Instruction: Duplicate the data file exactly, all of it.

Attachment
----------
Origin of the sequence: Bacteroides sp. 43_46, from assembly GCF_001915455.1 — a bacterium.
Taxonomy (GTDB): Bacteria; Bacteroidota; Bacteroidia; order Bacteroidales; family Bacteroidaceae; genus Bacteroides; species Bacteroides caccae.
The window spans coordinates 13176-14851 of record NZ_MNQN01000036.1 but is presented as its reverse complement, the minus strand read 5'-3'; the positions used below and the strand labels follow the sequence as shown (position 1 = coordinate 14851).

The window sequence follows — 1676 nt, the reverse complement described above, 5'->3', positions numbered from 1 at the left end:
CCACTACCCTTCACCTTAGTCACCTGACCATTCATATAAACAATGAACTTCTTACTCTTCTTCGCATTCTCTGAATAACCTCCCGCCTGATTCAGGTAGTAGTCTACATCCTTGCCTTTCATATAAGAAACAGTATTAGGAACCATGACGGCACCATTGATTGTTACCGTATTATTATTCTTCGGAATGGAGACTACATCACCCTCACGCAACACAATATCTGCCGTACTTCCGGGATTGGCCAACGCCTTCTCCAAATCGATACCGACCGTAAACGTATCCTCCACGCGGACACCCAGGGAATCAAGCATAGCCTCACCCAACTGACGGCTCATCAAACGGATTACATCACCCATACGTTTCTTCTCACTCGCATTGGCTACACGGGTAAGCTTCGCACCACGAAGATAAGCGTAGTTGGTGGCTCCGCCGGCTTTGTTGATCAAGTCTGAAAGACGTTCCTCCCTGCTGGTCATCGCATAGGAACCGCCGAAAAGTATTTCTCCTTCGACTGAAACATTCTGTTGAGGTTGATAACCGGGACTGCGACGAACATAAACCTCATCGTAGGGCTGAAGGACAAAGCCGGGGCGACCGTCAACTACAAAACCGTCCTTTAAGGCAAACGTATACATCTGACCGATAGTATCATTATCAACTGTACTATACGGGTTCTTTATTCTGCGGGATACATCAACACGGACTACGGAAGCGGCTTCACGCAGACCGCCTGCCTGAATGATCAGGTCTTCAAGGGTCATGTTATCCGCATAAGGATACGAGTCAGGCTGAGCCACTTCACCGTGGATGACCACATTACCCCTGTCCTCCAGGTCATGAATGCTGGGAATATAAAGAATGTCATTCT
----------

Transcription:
Origin of the sequence: Bacteroides sp. 43_46, from assembly GCF_001915455.1 — a bacterium.
Taxonomy (GTDB): Bacteria; Bacteroidota; Bacteroidia; order Bacteroidales; family Bacteroidaceae; genus Bacteroides; species Bacteroides caccae.
The window spans coordinates 13176-14851 of record NZ_MNQN01000036.1 but is presented as its reverse complement, the minus strand read 5'-3'; the positions used below and the strand labels follow the sequence as shown (position 1 = coordinate 14851).

The window sequence follows — 1676 nt, the reverse complement described above, 5'->3', positions numbered from 1 at the left end:
CCACTACCCTTCACCTTAGTCACCTGACCATTCATATAAACAATGAACTTCTTACTCTTCTTCGCATTCTCTGAATAACCTCCCGCCTGATTCAGGTAGTAGTCTACATCCTTGCCTTTCATATAAGAAACAGTATTAGGAACCATGACGGCACCATTGATTGTTACCGTATTATTATTCTTCGGAATGGAGACTACATCACCCTCACGCAACACAATATCTGCCGTACTTCCGGGATTGGCCAACGCCTTCTCCAAATCGATACCGACCGTAAACGTATCCTCCACGCGGACACCCAGGGAATCAAGCATAGCCTCACCCAACTGACGGCTCATCAAACGGATTACATCACCCATACGTTTCTTCTCACTCGCATTGGCTACACGGGTAAGCTTCGCACCACGAAGATAAGCGTAGTTGGTGGCTCCGCCGGCTTTGTTGATCAAGTCTGAAAGACGTTCCTCCCTGCTGGTCATCGCATAGGAACCGCCGAAAAGTATTTCTCCTTCGACTGAAACATTCTGTTGAGGTTGATAACCGGGACTGCGACGAACATAAACCTCATCGTAGGGCTGAAGGACAAAGCCGGGGCGACCGTCAACTACAAAACCGTCCTTTAAGGCAAACGTATACATCTGACCGATAGTATCATTATCAACTGTACTATACGGGTTCTTTATTCTGCGGGATACATCAACACGGACTACGGAAGCGGCTTCACGCAGACCGCCTGCCTGAATGATCAGGTCTTCAAGGGTCATGTTATCCGCATAAGGATACGAGTCAGGCTGAGCCACTTCACCGTGGATGACCACATTACCCCTGTCCTCCAGGTCATGAATGCTGGGAATATAAAGAATGTCATTCT